"Special session bills finally reach Abbott's desk, but big hurdles remain with 5 days left" was first published by The Texas Tribune, a nonprofit, nonpartisan media organization that informs Texans — and engages with them — about public policy, politics, government and statewide issues.
With five days left in the special session, legislation finally began reaching Gov. Greg Abbott's desk on Friday — though hurdles remain for some big-ticket items that could determine whether Abbott will be satisfied enough to not call lawmakers back to Austin for another go-round.
Abbott capped Friday by first signing two must-pass "sunset" bills that would keep some state agencies from closing, proposals whose failure during the regular session was one of the main reasons Abbott called an overtime round. Abbott then signed a bill cracking down on mail-in ballot fraud. A fourth bill that relates to abortion reporting requirements was also made ready for his signature Friday.
The final advancement of those four bills Friday checked off the boxes for three out of 20 items on Abbott's special session agenda. As it's become clear lawmakers won't come close to approving Abbott's agenda in full, attention is now turning to two questions: How many items short of 20 can make it to the finish line? And will they be important enough to Abbott to keep him from calling another special session?
Abbott's satisfaction with the overall 30-day period appears to disproportionately hinge on whether lawmakers can come together on property tax reform, which he has repeatedly suggested is his top priority beyond the sunset bills. Saturday could be a pivotal day for that issue, as the House is slated to take up a key property tax reform measure.
Senate Bill 1 would require larger cities, counties and special purpose districts to hold an election if they plan to increase their property tax collections by 6 percent or more than the previous year. Such a provision never made it to the House floor during the regular session, which partially led to the special session.
The Senate wants the threshold set at 4 percent. Abbott has previously floated 4 or 5 percent, a potential compromise threshold that could get worked out if the House passes Senate Bill 1 on Saturday and heads to a conference committee with Senate negotiators.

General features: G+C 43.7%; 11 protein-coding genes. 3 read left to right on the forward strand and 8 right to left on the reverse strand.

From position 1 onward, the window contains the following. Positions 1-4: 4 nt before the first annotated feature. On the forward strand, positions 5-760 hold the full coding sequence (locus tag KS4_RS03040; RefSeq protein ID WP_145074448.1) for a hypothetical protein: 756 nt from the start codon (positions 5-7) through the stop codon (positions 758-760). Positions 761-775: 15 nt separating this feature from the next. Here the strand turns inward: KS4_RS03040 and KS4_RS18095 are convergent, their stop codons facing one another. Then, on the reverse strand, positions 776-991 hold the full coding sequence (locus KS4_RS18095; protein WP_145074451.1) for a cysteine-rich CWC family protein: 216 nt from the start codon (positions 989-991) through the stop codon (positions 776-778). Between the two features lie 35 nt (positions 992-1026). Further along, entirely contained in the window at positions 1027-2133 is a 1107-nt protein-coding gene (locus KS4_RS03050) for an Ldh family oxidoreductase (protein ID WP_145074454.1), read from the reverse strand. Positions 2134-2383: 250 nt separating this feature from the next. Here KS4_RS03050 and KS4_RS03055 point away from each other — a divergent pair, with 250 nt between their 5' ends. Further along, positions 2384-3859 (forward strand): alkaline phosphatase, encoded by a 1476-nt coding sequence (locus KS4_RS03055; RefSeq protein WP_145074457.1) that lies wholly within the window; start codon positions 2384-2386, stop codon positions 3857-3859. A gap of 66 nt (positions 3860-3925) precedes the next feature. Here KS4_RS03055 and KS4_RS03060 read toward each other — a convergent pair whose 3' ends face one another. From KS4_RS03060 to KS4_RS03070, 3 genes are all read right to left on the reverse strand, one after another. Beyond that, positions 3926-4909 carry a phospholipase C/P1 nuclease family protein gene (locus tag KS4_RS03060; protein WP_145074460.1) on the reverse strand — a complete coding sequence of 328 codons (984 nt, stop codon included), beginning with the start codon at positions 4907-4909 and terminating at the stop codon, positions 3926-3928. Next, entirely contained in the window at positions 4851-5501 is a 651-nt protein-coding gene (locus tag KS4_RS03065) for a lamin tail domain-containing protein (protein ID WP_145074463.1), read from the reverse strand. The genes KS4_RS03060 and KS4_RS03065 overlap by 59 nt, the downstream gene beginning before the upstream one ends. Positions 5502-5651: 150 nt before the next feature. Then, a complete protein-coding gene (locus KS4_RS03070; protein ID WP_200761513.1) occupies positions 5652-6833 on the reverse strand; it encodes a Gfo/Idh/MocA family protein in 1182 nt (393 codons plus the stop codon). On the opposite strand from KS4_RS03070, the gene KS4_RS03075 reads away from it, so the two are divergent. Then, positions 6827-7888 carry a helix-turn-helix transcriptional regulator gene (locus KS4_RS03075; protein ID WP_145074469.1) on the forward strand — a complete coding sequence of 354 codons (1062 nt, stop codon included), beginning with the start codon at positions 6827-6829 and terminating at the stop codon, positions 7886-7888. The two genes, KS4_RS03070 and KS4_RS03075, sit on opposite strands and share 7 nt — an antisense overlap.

The clock is also running out for the House and Senate to agree on how to reform the state's beleaguered school finance system. It's emerged as the main education-related debate of the special session, as other items under that category, such as a teacher pay raise and vouchers for special-needs students, have fallen by the wayside.
On Friday, the Senate Education Committee, chaired by state Sen. Larry Taylor, R-Friendswood, stripped $1.5 billion out of the lower chamber's primary piece of school finance legislation. Taylor hopes to bring this drastically altered version of House Bill 21 before the full Senate Saturday, and he suggested he'd be willing to compromise with his counterpart in the House, state Rep. Dan Huberty, R-Houston, who authored the original measure.
Meanwhile, Huberty advanced the Senate's preferred bill – which would create a commission to study school finance – two days ago. But he threatened it would not pass the full House unless the Senate did likewise with his HB 21.
Several other bills remain very much in play as the special session heads into its final five days.
Friday saw the passage of two other bills — HB 7, curtailing local tree cutting ordinances, and SB 6, on local annexation. But because the measures differ from the versions passed out of their respective original chambers, they could require conference committees made up of House and Senate members if the chambers are unwilling to accept the other’s changes.
The Senate approved HB 7, relating to city tree ordinances, but not before making big changes in committee to the version that passed out of the House, including further restricting cities’ abilities to prevent private landowners from cutting down trees on their property.
And the House gave an initial nod to the Senate’s local annexation bill, but not without adding a contentious provision that allows citizens who live within 5 miles of military bases to vote on proposed annexation — as long as the city still has the ability to regulate the area around those bases. At the end of the regular session, State Sen. José Menéndez, D-San Antonio, successfully filibustered a version of the bill that did not contain the language pertaining to military bases.
While Friday saw movement on a number of key bills, some remain far back in the legislative process with time running out. Controversial legislation that would regulate which restrooms transgender Texans can use is viewed as all but dead, and despite bipartisan support and early momentum in both chambers, proposals to tackle Texas' maternal mortality crisis haven't made much progress in the opposite chamber after passing out of their original chambers.
Both chambers are meeting Saturday. In addition to the property tax bill, the House is set to take up Senate Bill 11, which would require physicians to take certain steps before issuing do-not-resuscitate orders to patients. The Senate, meanwhile, is scheduled to consider HB 21 — Huberty's school finance bill — as well as House Bill 214, which would restrict insurance coverage of abortion.